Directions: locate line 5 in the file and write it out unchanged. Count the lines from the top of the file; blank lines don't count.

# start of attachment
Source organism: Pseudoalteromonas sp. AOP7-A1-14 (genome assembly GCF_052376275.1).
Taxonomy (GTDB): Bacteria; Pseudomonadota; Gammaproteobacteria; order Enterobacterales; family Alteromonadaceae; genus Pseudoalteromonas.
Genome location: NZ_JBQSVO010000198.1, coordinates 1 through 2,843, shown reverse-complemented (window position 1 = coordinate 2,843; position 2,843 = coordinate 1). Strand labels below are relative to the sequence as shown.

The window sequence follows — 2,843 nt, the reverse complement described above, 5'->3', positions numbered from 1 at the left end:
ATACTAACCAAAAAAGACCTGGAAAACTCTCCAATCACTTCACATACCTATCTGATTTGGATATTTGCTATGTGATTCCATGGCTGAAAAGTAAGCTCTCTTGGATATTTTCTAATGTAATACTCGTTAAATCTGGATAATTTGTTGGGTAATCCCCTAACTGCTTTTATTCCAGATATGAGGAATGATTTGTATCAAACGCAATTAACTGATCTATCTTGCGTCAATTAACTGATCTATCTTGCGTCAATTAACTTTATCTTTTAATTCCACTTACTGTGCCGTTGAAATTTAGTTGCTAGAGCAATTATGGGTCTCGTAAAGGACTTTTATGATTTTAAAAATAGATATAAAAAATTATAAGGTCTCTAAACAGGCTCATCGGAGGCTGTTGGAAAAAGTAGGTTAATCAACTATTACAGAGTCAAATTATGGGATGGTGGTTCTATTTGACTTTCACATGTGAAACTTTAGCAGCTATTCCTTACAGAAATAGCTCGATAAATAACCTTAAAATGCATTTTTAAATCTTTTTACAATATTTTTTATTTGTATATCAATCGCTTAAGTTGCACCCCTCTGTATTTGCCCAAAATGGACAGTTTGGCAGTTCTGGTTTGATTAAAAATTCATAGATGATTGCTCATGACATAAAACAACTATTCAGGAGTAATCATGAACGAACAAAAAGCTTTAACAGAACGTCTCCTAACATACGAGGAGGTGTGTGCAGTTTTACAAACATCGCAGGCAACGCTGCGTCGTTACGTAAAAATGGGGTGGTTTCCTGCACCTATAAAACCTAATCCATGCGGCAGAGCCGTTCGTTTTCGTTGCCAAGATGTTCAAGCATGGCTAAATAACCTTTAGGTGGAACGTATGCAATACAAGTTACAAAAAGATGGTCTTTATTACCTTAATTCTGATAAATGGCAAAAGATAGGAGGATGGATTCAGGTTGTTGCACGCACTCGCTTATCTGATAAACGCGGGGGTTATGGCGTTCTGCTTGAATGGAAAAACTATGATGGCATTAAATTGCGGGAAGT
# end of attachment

ATACTAACCAAAAAAGACCTGGAAAACTCTCCAATCACTTCACATACCTATCTGATTTGGATATTTGCTATGTGATTCCATGGCTGAAAAGTAAGCTCTCTTGGATATTTTCTAATGTAATACTCGTTAAATCTGGATAATTTGTTGGGTAATCCCCTAACTGCTTTTATTCCAGATATGAGGAATGATTTGTATCAAACGCAATTAACTGATCTATCTTGCGTCAATTAACTGATCTATCTTGCGTCAATTAACTTTATCTTTTAATTCCACTTACTGTGCCGTTGAAATTTAGTTGCTAGAGCAATTATGGGTCTCGTAAAGGACTTTTATGATTTTAAAAATAGATATAAAAAATTATAAGGTCTCTAAACAGGCTCATCGGAGGCTGTTGGAAAAAGTAGGTTAATCAACTATTACAGAGTCAAATTATGGGATGGTGGTTCTATTTGACTTTCACATGTGAAACTTTAGCAGCTATTCCTTACAGAAATAGCTCGATAAATAACCTTAAAATGCATTTTTAAATCTTTTTACAATATTTTTTATTTGTATATCAATCGCTTAAGTTGCACCCCTCTGTATTTGCCCAAAATGGACAGTTTGGCAGTTCTGGTTTGATTAAAAATTCATAGATGATTGCTCATGACATAAAACAACTATTCAGGAGTAATCATGAACGAACAAAAAGCTTTAACAGAACGTCTCCTAACATACGAGGAGGTGTGTGCAGTTTTACAAACATCGCAGGCAACGCTGCGTCGTTACGTAAAAATGGGGTGGTTTCCTGCACCTATAAAACCTAATCCATGCGGCAGAGCCGTTCGTTTTCGTTGCCAAGATGTTCAAGCATGGCTAAATAACCTTTAGGTGGAACGTATGCAATACAAGTTACAAAAAGATGGTCTTTATTACCTTAATTCTGATAAATGGCAAAAGATAGGAGGATGGATTCAGGTTGTTGCACGCACTCGCTTATCTGATAAACGCGGGGGTTATGGCGTTCTGCTTGAATGGAAAAACTATGATGGCATTAAATTGCGGGAAGT